MVSU leads efforts to place marker commemorating Fannie Lou Hamer at Sunflower County Courthouse

January 12, 2020

After months of intense planning, a group from Mississippi Valley State University has received approval to proceed with a project that will erect the first historical marker commemorating the historic stance taken by Fannie Lou Hamer to ensure voting rights for all Americans.

MVSU Associate Professor of History Dr. C Sade Turnipseed and students in her Public History course, led by Nigerian native Brian Diyaolu, have been given the greenlight by the Sunflower County Board of Supervisors to place a marker at the Sunflower County Courthouse in Indianola to commemorate Hamer’s legacy. 

The historic marker will be unveiled on the Sunflower County Courthouse steps in March during the 2020 Women’s History Month celebration. The date and time will be announced soon. 

“At MVSU, we pride ourselves by putting students first, and Dr. Turnipseed is truly a faculty member who does just that. I congratulate her and the students on this outstanding accomplishment,” said MVSU President Dr. Jerryl Briggs. 

“Understanding the significance of our nation’s history is extremely important because through this knowledge we can build stronger communities today,” he added.  

Civil rights activist Charles McLaurin of Indianola accompanied the MVSU team to present a case to the Sunflower County board detailing Hamer’s significance to Sunflower County and for the implementation of the historical marker.  

McLaurin, along with several other members of the Student Nonviolent Coordinating Committee (SNCC), escorted Hamer in 1962 as she made her first attempt to register to vote at the Sunflower County Courthouse. 

President Lyndon B. Johnson signed the 1964 Voting Rights Act due in large measure to Hamer’s advocacy.

Turnipseed said she’s appealing to the public to support this worthy cause and commemorate this true American heroine. 

 “My students have set a goal of $5,500 for the completion of the historical marker project,” said Turnipseed. “We hope to achieve this goal by January 30, 2020. Thus far, we have received a $3,000 commitment from the Sunflower County Board of Supervisors. We’re giving a special appeal to local churches, social groups, educational institutions and individuals to get involved by making a contribution for the remaining balance.”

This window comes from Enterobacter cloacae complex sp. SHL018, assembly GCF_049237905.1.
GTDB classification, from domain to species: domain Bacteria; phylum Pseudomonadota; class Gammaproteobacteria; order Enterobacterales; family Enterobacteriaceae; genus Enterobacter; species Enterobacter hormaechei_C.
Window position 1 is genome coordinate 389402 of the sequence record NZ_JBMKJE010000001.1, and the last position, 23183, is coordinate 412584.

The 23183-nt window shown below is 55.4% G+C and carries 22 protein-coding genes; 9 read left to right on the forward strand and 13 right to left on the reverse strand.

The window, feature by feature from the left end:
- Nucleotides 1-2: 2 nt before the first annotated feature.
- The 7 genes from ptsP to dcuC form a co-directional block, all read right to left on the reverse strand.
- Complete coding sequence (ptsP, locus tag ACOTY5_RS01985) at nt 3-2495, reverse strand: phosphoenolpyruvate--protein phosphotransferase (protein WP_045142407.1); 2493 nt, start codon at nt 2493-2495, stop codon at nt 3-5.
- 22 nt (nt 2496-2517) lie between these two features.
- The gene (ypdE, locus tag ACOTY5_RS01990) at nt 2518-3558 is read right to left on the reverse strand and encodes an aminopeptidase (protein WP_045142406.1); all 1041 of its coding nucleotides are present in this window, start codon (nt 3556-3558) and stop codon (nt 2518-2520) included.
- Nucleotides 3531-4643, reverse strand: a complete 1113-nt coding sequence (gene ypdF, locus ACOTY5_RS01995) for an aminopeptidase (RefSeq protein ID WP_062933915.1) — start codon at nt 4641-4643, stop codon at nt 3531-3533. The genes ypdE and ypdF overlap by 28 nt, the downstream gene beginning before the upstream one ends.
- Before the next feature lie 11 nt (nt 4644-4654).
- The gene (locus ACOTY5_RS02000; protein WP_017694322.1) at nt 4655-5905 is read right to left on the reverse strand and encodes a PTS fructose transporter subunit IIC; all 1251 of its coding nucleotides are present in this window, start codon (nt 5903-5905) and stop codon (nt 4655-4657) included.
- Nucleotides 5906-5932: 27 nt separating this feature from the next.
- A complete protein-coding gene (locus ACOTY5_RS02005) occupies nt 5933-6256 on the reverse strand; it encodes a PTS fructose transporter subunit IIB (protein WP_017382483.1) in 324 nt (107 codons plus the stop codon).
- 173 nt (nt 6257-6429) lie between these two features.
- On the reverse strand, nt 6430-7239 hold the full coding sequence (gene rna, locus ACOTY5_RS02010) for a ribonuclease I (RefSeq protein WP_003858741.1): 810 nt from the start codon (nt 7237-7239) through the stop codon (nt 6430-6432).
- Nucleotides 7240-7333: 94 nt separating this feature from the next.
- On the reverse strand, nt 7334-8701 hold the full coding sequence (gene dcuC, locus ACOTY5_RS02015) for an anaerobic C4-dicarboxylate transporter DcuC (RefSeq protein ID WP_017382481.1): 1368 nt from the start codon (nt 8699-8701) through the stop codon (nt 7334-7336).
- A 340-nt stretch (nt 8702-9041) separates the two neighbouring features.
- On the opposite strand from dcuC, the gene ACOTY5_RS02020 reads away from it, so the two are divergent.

The complete list of donors will be listed and acknowledged during the unveiling ceremony, Turnipseed said.         

According to Turnipseed, the marker will also ensure that visitors of the courthouse are aware of its historical significance for years to come. 

 “At MVSU we sincerely care about historical figures in American history. We want to make sure these cherished and important individuals are remembered in the sands of time,” she said. “Mrs. Hamer falls in this category of people, so we make it our sacred duty to honor her contributions, so that she is not forgotten.” 

Turnipseed said the project was also a great opportunity for MVSU students to learn about Hamer’s significance to American history. 

“MVSU is committed to positively impacting the quality of life and creating extraordinary educational opportunities for the Mississippi Delta and beyond,” she said. “This endeavor allows MVSU students to reach new heights by demonstrating their appreciation for the contributions that Mrs. Hamer and her contemporaries made to America.”

Hamer was born in Montgomery County, MS on Oct. 6, 1917—the 20th and final child of Lou Ella and James Townsend. 

Her parents were sharecroppers, and Hamer began working in the fields picking cotton when she was only 6-years-old. She learned to read and write and became one of the most important, passionate, and powerful voices of the civil and voting rights movements and a leader in the efforts for greater economic opportunities for African Americans, particularly for women. 

Hamer was internationally acclaimed for her uncompromising fight to combat white supremacy, whilst being subjected to attacks and assassination attempts. Her work with the Student Nonviolent Coordinating Committee (SNCC) and her testimony at the 1964 National Democratic Party’s Convention on behalf of the Mississippi Freedom Democratic Party (MFDP) helped change the nation’s perspective on the true meaning of democracy in America. 

For more information, or to support the Fannie Lou Hamer historical marker project, contact Turnipseed at (662) 347-8198 or